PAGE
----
When it comes to finding the perfect college, it’s all about fit. What may work for some students might not work for others. For instance, some students thrive under a system in which general courses are taken to discover the major that best suits him or her. Other students, however, are simply seeking training for a job they know they want.
You may already be aware that there are some pretty stark contrasts between a four-year and two-year college, but you may not know whether or not a community college is that perfect fit for you. By identifying the type of student that prefers and excels in community college, you may be able to discern whether or not it’s right for you.
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If the Pythagorean Theorem or photosynthesis left you scratching your head and in turn killing your chances at a good GPA, first off, you’re not alone. Second, you don’t have to have an amazing GPA to get into community college. Most of these institutions operate on an open admissions basis, which means that they admit students regardless of their grade or test score history.
As a result, you can use community college as a fresh start and transfer
after completing your general courses or proving yourself capable of earning better grades. You can also choose to stay on if you’re certain of your major and eager to enter the workforce.
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Speaking of entering the workforce, most community college students enter their higher education career already knowing what they want to do. Therefore, they’re able to take more general and specific courses that prepare them for their designated career, rather than general courses that are more exploratory in nature and help to identify a future major. With that, students are able to graduate and begin earning income sooner.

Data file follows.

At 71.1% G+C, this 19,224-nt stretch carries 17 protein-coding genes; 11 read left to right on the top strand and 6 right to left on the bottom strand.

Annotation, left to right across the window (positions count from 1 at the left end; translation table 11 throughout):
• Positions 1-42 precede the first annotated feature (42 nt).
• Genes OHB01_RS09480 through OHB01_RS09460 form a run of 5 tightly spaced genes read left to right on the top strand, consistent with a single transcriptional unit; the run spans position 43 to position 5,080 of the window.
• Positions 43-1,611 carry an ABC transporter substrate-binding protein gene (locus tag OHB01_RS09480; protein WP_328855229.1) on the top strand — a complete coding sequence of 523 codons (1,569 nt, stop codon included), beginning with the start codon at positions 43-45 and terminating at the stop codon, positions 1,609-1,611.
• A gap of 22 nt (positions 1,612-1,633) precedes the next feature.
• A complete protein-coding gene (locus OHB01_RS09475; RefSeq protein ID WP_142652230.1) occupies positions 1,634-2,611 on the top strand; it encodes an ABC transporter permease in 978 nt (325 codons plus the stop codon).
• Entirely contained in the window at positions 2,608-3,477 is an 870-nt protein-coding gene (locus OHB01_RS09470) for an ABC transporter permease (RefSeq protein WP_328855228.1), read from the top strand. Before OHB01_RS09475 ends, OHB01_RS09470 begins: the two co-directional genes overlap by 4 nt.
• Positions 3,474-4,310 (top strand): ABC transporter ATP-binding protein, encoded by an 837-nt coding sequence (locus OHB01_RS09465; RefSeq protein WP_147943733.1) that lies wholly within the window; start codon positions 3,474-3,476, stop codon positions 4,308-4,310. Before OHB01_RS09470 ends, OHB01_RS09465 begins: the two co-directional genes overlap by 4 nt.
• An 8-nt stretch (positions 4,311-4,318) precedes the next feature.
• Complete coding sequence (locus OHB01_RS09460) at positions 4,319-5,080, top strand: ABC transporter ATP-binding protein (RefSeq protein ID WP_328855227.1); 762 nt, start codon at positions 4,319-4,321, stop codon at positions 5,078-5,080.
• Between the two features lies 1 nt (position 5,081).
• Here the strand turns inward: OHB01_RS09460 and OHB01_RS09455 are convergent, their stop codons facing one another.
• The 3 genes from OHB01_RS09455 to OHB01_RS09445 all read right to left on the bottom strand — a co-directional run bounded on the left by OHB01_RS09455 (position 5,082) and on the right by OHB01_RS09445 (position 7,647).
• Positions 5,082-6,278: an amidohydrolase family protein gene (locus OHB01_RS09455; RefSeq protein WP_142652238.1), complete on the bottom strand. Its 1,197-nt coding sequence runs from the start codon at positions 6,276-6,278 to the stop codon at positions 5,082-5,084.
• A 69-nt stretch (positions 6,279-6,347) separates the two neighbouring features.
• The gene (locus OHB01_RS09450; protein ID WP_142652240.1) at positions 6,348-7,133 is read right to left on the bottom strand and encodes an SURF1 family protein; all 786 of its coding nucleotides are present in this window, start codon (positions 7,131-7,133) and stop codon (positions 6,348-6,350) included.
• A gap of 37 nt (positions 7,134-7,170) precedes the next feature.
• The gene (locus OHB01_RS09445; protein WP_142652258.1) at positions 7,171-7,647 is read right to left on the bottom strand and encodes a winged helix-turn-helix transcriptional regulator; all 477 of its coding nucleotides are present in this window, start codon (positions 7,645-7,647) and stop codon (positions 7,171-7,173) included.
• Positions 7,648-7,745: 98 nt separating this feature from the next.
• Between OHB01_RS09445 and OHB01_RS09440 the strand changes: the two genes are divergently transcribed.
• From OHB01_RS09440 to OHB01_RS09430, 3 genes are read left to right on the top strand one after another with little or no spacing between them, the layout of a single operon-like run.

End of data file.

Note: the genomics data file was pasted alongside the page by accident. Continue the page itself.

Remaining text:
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Of course, many students attending community college work while they’re in school. Whether their jobs are full- or part-time, a two-year school provides its students with flexibility. Plenty of courses are offered in the evening for those that work full-time, and community colleges are institutions that understand and encourage students to work to either pay for school or gain experience.
Better yet, many community colleges have work/school programs with companies in the surrounding area. Through these programs, students at community college
can get hands-on training in a field they hope to work in upon graduation while attending courses and gaining the knowledge they need to successfully function and compete in the workplace. Most of these programs also offer the benefit of paying students so that they can finance their education too.
Close Ties to Home
Finally, while many students can’t wait to leave the “confines” of their home; others are less than enthusiastic about the idea. That’s why community college is perfect for those students who want to remain close to Mom and Dad, siblings or high school friends. It’s also ideal for those students who may want to be more independent than dorms allow, i.e. no roommate, no Resident Assistant and no sharing a bathroom.
Essentially, community college is a perfect fit for students who know what they want, crave flexibility and would prefer to stay near the community they grew up in. However, if that doesn’t sound like you, and you don’t know exactly what you want, a community college may still be your best bet. It doesn’t just offer freedom and flexibility to those who know what they want but to those that don’t either through a variety of major offerings, general courses and student life
Don’t rule a community college out until you’ve explored it thoroughly as an option. It could be everything you need in a college experience.